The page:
In reverse migration, America's unwanted Ivy grads flock to India's tech boom

A worker of Indian e-commerce company Snapdeal.com scanning barcode on a box after it was packed at the company's warehouse in New Delhi on April 20, 2015. -- PHOTO: REUTERS
A worker of Indian e-commerce company Snapdeal.com scanning barcode on a box after it was packed at the company's warehouse in New Delhi on April 20, 2015. -- PHOTO: REUTERS

NEW DELHI (Bloomberg) - Kunal Bahl's American dream was coming together in late 2007. He had Ivy League degrees in business and engineering, a debut job at Microsoft Corp. and a roadmap to the career he'd always wanted in Silicon Valley.

Then his application for a US visa was rejected and he was kicked out the country. Lucky for him.

Back in India, he got over the shock and founded a company in New Delhi with a childhood friend. Today Snapdeal.com is one of the most highly valued startups in Asia's third-largest economy, valued at about US$5 billion.

The 31-year-old is one of the thousands of a generation of engineers and entrepreneurs who quit America for home - some by choice, some because of US immigration barriers - to find a technology industry with more green-field opportunities than Silicon Valley. Many Indians aren't leaving at all, or are going to the US for degrees from Harvard and Stanford with no plans to stay after graduation.

The two governments don't keep tech-sector reverse-migration data. But Sonali Jain, a professor at the University of North Carolina, Pembroke, who studies the phenomenon, calls this "a very upbeat moment in time for India" that encourages homecomings. The constraints of the US H-1B visa program do that too. Microsoft, Google Inc., Intel Corp. and others have been lobbying Congress for years to lift the annual cap on the number of foreign nationals who can get into the country and be employed on these skilled-worker visas, but lawmakers haven't budged.

India's booming startup culture probably wouldn't feel any affects if the H-1B floodgates suddenly opened. The super-growth potential these days is east, not west. While only about 19 per cent of Indians are connected to the Internet, their numbers are mushrooming. Economic output is expanding at an annual rate of more than 7 per cent, and by some projections the country's population will reach 1.6 billion to surpass China's by 2050.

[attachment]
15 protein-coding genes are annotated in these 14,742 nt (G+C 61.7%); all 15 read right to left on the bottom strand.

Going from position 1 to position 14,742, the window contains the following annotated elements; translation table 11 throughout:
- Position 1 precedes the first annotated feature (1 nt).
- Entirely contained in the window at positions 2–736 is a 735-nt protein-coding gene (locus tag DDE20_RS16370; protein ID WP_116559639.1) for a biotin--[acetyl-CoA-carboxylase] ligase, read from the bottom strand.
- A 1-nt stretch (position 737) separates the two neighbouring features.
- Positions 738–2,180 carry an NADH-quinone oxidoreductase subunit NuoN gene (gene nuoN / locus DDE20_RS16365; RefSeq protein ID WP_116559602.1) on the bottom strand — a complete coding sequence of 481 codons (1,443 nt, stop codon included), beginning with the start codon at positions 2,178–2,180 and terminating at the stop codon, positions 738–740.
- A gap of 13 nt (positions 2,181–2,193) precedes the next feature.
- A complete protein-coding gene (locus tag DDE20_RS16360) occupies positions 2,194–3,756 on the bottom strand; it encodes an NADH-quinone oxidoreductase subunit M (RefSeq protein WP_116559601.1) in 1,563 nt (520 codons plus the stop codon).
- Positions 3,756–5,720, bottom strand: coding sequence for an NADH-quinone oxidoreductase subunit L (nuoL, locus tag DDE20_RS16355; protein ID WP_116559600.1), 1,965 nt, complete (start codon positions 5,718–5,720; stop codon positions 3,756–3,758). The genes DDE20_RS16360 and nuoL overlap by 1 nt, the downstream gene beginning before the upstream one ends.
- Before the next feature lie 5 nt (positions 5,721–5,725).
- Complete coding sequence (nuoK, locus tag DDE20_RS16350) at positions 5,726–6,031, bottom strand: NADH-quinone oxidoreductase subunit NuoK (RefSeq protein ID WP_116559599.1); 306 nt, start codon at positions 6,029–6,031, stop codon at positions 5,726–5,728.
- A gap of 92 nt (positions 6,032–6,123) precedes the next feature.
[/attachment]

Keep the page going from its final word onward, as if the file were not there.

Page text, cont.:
India's hard to resist. Google engineering executives Peeyush Ranjan and Punit Soni recently left the company and California for home, moving to Bangalore to join Flipkart, India's largest e-commerce company and Snapdeal's main domestic rival. Namita Gupta departed Facebook for Zomato, a restaurant-search service based in New Delhi.

The trend is a dramatic shift from the 1980s and 1990s, when a graduate education and employment in the US were the brass rings for engineers like Satya Nadella, Microsoft's chief executive officer. Now for anyone interested in programming or e-commerce or mobile-device apps, India "is like the late 1990s in the US," says Bahl, Snapdeal's CEO, who regularly fields inquiries from Indian graduates of his alma mater, the University of Pennsylvania, eager for jobs in India.

"It's only recently that we are seeing the best people return," he says. "Everything is new. There is a lot of headroom and low-hanging fruit."

Snapdeal is the smaller, Indian version of Alibaba Group Holding Ltd., the Chinese e-commerce company that had the world's biggest-ever initial public offering in September. With most Indians living in rural areas with few or no major retailers, Snapdeal can be a lifeline, allowing them to order goods over their mobile phones and have them delivered in a few days.

Venture capitalists and hedge funds are swooping in with aims to profit on startups like Snapdeal. Venture financing in Indian tech companies hit US$1.9 billion in the fourth quarter, almost six times the US$325 million in the year-earlier period, according to CB Insights. Snapdeal alone landed US$627 million from SoftBank Corp. Hedge funds, investment firms and asset managers have pumped US$3.8 billion into 26 Indian tech startups since the beginning of last year, according to data compiled by Bengaluru- based Tracxn.

"Investors are writing big checks even by Valley standards," says Beerud Sheth, 45, the co-founder and CEO of Webaroo Inc., which owns the corporate messaging service Teamchat. He grew up in Mumbai and has a masters degree from the Massachusetts Institute of Technology.

Sheth started his first company, eLance, in an apartment in Jersey City, New Jersey, before relocating to Silicon Valley. Webaroo's headquarters are in Fremont, California, and its engineers are in Mumbai, where labor costs are lower than in the US and there's a steady stream of talent graduating from the venerable Indian Institute of Technology Bombay. In 2010, Sheth moved permanently back to India.

Dheeraj Sidana, the 32-year-old director of engineering at the messaging startup Hike, had planned to go to the US but changed his mind by his second year at the National Institute of Technology at Jaipur. "While I was in college, I was repeatedly exposed to this phrase: 'US is nothing without us,'" he says. "It was a moment of clarity that hit me. If everyone is going to go to the US, who is going to make us?" He doesn't feel he missed anything, he says, not with his homeland's tech scene growing at a pace he never anticipated, and startup employees commanding yearly raises of 10 per cent to 20 per cent.